Configure the SFTP server on Linux (CentOS)

  • 2020-05-27 08:00:39
  • OfStack

Compared with the traditional ftp service, SFTP is more convenient and secure. After installing ssh in the general system 1, the service is installed by default.

However, the SFTP account is based on the SSH account (that is, the system account), and the access to the server is large by default. The following tutorial will teach you to restrict access to the SFTP account as ftp does.

Necessary conditions:

Your version of openssh-server is at least 4.8p1, because the configuration permissions require the new configuration item ChrootDirectory added to the version to do this.

How do I view the version of ssh on my own server? Try the following command

$ ssh -V

Specific implementation steps

We need to create a user group specifically for sftp users

$ groupadd sftpusers

We create a user test

$ useradd -s /bin/false -G sftpusers test

Note that we have set the shell of the test user to /bin/false so that he does not have access to shell


Find the Subsystem configuration item and change it to

Subsystem sftp internal-sftp

Why use internal-sftp instead of the default sftp-server is this:

This is the sftp service within a process. When the user ChrootDirectory, no files will be requested.

Better performance without having to open another process for sftp.

Then go to the end of the file and add the configuration Settings so that users belonging to the sftpusers group can only access their own home folder

#  Match user groups, if multiple groups are to be matched, the groups are separated by commas 
Match Group sftpusers

#  Specify the logged-in user to your own user directory 
ChrootDirectory %h

#  The specified  sftp  The command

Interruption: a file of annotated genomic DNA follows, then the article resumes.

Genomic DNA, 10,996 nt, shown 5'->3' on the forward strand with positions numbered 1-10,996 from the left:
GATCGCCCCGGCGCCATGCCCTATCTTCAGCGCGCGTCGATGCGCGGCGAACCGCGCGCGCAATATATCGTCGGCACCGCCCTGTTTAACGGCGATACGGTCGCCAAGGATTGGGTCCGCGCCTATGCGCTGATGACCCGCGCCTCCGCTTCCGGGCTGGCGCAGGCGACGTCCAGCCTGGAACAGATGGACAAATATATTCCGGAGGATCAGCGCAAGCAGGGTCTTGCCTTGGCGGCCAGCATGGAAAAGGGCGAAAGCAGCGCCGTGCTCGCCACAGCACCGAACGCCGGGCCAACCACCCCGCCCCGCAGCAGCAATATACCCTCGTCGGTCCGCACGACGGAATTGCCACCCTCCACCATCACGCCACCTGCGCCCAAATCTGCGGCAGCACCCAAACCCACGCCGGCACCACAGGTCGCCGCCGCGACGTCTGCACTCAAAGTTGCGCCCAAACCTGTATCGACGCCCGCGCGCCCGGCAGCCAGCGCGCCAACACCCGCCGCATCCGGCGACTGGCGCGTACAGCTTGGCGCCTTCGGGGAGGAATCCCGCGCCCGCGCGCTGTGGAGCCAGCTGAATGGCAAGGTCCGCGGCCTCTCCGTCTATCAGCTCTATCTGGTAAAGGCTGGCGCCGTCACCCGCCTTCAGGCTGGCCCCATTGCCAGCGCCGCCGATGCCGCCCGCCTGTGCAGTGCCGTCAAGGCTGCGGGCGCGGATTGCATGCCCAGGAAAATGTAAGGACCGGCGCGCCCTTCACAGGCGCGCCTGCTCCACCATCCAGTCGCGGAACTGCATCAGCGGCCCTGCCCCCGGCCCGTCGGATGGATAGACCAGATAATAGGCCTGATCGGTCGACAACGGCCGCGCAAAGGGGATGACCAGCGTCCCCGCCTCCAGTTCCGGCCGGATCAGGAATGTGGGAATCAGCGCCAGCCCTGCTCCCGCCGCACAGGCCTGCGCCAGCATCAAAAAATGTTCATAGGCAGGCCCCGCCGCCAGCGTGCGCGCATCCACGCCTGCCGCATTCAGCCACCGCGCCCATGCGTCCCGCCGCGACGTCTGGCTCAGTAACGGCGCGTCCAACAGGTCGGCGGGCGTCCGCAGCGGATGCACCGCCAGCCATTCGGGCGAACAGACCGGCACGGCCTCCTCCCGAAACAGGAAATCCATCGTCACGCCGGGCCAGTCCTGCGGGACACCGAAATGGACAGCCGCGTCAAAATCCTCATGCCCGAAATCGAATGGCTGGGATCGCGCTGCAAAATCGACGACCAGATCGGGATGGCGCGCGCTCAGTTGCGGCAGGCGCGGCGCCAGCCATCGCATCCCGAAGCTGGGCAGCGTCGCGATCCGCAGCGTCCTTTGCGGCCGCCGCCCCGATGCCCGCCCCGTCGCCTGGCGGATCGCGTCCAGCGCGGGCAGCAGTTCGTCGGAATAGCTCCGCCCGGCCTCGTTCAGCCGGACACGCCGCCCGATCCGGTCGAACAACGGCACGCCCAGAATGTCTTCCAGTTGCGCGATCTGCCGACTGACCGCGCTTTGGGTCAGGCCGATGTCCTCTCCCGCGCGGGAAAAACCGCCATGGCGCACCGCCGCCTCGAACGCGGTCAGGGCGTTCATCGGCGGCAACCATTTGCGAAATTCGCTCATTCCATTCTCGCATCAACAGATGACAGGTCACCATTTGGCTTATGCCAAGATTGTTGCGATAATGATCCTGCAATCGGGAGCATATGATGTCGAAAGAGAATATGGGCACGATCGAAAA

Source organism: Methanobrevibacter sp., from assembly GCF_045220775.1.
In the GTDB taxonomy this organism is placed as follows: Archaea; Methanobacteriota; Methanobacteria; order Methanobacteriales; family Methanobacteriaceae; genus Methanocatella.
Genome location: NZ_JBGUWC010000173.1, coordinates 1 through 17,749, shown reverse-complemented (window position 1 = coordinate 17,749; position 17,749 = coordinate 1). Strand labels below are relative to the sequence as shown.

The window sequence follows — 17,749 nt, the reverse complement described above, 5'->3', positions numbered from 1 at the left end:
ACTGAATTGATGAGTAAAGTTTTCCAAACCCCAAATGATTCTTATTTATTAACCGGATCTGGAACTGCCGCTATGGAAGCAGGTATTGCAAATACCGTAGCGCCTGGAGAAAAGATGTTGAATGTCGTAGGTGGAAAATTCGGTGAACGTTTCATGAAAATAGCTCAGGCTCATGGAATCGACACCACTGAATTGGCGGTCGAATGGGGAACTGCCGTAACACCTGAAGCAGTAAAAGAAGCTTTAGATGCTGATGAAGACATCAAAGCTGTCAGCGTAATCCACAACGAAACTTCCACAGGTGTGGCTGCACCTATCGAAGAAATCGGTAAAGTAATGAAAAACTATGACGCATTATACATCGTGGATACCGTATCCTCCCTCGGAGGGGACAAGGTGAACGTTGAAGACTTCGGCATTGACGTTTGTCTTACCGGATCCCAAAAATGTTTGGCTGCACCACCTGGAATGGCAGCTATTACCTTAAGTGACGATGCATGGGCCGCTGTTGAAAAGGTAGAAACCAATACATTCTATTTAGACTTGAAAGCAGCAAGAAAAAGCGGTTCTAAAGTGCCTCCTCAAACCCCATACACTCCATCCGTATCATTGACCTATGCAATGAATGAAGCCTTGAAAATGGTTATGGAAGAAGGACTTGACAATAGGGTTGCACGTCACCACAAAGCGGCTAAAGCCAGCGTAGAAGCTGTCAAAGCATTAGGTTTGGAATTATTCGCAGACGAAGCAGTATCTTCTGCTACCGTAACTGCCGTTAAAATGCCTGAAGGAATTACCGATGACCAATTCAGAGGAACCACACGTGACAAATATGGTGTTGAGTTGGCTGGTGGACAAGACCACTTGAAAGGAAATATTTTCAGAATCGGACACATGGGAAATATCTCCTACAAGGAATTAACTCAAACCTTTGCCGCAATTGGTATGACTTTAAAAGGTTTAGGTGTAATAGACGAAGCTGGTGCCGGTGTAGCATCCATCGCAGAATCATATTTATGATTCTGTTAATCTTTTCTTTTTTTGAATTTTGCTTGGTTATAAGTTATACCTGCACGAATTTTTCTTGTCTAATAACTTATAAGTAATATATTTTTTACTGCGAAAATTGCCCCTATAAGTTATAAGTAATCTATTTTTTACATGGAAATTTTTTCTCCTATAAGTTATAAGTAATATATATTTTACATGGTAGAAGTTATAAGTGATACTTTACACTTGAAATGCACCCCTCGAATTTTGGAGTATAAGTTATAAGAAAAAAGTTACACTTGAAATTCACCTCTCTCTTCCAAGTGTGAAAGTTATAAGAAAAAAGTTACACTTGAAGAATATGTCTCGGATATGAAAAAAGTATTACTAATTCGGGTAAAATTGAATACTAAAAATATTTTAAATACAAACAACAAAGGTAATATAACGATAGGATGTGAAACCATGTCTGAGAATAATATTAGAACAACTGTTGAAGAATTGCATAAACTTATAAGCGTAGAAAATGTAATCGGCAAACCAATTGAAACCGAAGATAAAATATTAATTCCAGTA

ForceCommand internal-sftp

#  These two lines are added if you don't want the user to be able to use port forwarding, otherwise delete 
X11Forwarding no
AllowTcpForwarding no

Save and close the file

Modify the permissions of the test user home folder so that it belongs to the root user

chown root ~test

Restart the sshd service

$ service sshd restart
#  or 
$ systemctl restart sshd

Test user account

$ ssh test@localhost

The connection will be denied or unable to log in

$ sftp tesst@localhost

Once you log in, you'll find that you can't switch your account to anything other than your home directory

Frequently asked questions:

If you link to a server, the following prompt appears:

> Write failed: Broken pipe   
> Couldn't read packet: Connection reset by peer

The reason for this problem is the permission problem of ChrootDirectory. The directory you set must be owned by root users, otherwise there will be a problem. So make sure that the sftp user root is owned by root with 750 or 755 permissions. Note the following two principles:

Directory owners can only be root up to the root of the system, and user groups can not be root.
You can't have group write permissions until you go from directory 1 up to system root

Configure the sftp plug-in for sublime text3

Practical st3 package tool search to install sftp, you can participate in the following articles:

sublime text3 installs and configures the sftp plug-in

$ groupadd sftpusers

remote_path and ftp are different. ftp is the directory and subdirectory that can be seen remotely. sftp refers to the directory path on the remote server such as /home/html.

Set upload_on_save to true, and it will be automatically uploaded to the server when you save it.

Setting sync_down_on_open to true will automatically download the remote file to update the local file when you open the local file editing.

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